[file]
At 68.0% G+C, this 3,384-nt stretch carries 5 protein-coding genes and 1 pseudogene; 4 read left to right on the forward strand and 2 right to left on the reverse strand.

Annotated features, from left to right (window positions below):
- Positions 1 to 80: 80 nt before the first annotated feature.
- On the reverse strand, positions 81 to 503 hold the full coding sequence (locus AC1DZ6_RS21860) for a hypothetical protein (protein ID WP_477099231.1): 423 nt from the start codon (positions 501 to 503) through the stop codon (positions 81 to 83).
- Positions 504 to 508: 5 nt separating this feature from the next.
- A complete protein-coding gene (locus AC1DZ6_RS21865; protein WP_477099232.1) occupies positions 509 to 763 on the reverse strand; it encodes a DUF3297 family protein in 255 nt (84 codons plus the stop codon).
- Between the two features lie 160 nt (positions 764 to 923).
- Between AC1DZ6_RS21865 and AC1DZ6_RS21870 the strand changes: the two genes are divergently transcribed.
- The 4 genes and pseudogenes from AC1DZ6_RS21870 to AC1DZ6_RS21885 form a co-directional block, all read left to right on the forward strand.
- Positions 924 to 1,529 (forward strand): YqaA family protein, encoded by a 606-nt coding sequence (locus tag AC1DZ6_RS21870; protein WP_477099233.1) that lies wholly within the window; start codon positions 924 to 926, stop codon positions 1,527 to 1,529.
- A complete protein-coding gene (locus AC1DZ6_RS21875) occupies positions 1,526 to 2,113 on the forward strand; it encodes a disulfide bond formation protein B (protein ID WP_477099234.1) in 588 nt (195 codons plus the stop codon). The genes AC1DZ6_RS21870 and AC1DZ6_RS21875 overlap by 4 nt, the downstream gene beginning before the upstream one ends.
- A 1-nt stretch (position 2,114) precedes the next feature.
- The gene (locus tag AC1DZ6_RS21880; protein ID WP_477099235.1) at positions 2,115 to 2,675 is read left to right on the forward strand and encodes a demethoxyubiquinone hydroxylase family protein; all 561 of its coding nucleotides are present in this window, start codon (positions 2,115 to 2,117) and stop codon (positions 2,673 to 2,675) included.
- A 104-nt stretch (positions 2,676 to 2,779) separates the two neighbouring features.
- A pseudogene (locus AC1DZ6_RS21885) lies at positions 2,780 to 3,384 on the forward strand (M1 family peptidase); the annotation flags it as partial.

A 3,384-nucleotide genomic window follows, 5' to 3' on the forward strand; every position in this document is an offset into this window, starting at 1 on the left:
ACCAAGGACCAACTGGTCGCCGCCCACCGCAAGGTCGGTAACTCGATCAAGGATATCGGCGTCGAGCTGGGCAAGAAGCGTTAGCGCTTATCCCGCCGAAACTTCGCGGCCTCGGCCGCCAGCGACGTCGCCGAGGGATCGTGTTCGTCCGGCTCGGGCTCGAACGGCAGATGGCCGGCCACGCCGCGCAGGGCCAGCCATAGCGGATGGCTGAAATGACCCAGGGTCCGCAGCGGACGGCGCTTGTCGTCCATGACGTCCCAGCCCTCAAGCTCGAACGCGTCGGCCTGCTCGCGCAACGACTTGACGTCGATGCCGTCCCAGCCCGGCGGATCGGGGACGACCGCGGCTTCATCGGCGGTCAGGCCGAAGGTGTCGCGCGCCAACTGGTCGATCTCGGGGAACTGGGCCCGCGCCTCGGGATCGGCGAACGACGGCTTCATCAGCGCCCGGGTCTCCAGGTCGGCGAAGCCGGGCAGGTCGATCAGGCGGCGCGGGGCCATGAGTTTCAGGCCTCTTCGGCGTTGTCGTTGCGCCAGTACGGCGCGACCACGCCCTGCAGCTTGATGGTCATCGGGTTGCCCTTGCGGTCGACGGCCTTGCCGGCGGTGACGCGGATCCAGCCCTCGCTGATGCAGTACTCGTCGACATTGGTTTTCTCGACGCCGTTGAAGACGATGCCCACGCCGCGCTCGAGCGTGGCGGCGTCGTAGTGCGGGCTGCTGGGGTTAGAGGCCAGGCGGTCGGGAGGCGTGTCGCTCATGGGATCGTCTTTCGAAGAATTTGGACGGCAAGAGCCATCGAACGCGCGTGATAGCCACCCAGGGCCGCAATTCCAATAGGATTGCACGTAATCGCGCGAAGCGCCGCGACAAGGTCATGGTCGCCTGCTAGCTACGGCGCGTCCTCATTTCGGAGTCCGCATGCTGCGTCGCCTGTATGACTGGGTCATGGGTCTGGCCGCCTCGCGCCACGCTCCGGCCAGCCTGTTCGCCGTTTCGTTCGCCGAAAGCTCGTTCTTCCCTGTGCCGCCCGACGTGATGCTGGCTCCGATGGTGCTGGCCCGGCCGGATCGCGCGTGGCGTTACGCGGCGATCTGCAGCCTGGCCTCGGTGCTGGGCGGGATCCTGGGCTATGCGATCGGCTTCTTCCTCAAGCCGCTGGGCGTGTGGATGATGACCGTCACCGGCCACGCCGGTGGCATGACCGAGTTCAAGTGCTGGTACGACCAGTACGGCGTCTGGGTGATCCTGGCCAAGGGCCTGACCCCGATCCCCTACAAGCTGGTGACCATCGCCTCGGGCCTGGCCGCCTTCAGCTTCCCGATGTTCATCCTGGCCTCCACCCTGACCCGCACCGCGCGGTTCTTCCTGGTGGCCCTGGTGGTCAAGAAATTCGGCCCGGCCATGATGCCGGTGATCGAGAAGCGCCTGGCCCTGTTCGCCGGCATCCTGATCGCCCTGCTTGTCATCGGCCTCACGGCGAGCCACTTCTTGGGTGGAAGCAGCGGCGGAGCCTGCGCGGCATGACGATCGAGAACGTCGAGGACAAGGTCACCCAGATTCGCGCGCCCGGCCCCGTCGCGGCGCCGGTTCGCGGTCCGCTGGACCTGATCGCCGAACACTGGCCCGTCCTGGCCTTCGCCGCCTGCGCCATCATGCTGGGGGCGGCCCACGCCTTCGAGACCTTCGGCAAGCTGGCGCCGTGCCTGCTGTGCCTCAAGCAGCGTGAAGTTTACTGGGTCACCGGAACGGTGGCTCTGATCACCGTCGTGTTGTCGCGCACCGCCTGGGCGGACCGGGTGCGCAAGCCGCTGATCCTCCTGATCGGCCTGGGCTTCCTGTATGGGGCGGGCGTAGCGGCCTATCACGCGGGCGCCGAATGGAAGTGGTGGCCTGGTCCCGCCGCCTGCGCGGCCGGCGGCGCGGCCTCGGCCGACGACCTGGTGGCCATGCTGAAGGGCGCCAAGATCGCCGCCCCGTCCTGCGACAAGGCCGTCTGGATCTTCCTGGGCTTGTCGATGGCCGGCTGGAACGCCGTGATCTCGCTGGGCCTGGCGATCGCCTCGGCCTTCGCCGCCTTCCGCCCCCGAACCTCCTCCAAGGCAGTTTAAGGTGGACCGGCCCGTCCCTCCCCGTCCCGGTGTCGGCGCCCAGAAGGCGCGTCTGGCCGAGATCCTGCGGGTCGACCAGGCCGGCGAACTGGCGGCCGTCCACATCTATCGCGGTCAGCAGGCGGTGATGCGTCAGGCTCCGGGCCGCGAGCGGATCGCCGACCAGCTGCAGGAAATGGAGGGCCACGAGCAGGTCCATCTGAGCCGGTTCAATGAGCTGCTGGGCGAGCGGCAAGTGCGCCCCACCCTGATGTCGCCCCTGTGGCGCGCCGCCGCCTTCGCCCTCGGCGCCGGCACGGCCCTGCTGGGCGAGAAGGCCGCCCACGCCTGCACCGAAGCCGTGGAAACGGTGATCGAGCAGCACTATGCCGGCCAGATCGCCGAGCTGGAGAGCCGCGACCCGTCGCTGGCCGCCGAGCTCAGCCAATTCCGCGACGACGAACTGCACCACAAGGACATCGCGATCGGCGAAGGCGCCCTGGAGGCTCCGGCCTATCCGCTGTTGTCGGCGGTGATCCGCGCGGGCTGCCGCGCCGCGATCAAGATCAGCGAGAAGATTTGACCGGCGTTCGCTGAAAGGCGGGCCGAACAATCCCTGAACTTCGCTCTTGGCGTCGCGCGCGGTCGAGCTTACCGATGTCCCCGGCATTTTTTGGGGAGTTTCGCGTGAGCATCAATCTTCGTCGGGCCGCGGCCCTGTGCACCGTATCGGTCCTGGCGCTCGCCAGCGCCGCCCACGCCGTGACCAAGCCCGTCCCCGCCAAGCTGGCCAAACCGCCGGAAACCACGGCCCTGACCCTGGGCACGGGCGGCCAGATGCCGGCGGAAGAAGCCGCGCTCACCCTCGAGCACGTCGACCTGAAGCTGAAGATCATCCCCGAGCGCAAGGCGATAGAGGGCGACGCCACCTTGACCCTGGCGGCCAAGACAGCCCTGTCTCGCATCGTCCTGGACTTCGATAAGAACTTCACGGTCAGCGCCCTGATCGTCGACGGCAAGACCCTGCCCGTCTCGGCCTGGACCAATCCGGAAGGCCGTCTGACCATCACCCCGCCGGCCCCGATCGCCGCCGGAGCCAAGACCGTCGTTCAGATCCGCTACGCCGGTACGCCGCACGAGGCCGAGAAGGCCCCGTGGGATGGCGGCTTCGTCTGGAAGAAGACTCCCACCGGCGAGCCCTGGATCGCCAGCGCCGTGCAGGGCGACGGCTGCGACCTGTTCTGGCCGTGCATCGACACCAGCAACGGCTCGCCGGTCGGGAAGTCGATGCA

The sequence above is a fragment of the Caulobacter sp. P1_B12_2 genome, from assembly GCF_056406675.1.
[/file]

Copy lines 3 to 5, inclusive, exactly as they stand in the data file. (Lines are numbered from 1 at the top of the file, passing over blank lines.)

- Positions 1 to 80: 80 nt before the first annotated feature.
- On the reverse strand, positions 81 to 503 hold the full coding sequence (locus AC1DZ6_RS21860) for a hypothetical protein (protein ID WP_477099231.1): 423 nt from the start codon (positions 501 to 503) through the stop codon (positions 81 to 83).
- Positions 504 to 508: 5 nt separating this feature from the next.